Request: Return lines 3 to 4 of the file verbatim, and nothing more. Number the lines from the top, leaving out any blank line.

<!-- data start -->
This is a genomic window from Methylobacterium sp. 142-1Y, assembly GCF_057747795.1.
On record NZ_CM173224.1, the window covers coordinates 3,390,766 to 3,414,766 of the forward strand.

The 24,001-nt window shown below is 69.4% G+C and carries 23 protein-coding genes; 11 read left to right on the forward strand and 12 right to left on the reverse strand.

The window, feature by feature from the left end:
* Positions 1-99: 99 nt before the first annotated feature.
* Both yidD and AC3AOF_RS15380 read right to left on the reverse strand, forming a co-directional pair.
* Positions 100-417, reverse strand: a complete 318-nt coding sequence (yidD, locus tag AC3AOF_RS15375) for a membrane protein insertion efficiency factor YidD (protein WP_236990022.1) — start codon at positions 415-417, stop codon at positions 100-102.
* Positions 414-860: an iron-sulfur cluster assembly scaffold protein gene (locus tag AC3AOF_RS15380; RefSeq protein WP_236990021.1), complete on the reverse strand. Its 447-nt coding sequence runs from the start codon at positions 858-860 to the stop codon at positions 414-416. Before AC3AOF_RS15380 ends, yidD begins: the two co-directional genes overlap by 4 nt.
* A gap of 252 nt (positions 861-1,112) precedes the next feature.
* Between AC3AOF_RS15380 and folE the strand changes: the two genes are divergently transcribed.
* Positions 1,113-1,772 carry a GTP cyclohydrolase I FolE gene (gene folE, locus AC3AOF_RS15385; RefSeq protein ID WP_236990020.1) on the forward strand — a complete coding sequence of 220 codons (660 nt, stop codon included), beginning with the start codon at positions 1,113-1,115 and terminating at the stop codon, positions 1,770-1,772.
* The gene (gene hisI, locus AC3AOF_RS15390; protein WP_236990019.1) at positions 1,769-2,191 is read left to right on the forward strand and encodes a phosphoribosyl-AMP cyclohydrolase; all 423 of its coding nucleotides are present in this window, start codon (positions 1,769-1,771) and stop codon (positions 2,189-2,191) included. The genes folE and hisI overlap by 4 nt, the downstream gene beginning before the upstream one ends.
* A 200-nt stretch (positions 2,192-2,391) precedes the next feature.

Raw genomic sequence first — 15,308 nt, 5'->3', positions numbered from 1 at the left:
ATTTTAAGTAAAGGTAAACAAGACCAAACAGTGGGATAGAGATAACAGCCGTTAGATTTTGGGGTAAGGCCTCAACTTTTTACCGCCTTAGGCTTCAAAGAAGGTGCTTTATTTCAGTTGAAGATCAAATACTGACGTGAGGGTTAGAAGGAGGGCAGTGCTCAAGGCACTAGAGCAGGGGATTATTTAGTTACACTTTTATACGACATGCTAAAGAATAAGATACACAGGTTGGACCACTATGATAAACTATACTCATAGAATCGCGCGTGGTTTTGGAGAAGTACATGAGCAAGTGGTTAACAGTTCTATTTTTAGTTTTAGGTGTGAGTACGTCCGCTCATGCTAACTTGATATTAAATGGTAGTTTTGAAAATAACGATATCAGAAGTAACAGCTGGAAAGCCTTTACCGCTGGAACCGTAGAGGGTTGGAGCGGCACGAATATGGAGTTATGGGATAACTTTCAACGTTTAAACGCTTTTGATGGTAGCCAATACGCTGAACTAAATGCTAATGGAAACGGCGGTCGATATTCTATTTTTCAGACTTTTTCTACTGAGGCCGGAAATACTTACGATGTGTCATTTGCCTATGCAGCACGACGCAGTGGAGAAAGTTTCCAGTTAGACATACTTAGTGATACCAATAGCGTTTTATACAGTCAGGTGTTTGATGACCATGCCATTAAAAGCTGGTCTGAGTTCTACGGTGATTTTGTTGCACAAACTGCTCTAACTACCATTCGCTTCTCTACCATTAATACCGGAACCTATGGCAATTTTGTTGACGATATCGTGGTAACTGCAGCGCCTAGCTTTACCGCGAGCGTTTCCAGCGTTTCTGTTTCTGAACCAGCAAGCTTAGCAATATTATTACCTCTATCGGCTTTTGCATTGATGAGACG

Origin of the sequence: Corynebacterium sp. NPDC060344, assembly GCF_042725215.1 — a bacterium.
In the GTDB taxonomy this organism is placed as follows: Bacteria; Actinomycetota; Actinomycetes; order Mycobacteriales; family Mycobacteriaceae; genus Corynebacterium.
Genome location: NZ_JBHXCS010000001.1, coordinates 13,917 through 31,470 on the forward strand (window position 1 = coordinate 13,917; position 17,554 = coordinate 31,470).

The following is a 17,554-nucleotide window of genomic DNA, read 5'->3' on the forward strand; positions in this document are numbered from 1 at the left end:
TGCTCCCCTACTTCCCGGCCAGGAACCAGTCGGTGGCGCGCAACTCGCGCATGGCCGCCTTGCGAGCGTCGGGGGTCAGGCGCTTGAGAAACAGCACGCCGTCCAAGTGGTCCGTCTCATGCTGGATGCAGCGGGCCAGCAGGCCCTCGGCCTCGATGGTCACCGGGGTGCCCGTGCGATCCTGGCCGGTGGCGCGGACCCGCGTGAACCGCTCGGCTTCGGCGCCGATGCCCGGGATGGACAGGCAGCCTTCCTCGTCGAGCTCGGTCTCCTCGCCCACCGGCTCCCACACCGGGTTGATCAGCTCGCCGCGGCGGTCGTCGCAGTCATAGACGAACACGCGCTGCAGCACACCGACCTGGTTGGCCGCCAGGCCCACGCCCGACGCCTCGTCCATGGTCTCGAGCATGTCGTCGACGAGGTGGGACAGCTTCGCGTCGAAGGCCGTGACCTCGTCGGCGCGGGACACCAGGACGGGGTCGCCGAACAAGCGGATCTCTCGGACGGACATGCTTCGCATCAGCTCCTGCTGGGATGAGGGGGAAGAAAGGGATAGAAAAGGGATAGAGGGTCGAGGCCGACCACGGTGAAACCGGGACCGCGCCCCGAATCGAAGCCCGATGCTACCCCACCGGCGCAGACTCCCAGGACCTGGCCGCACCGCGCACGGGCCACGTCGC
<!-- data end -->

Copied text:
The 24,001-nt window shown below is 69.4% G+C and carries 23 protein-coding genes; 11 read left to right on the forward strand and 12 right to left on the reverse strand.

The window, feature by feature from the left end: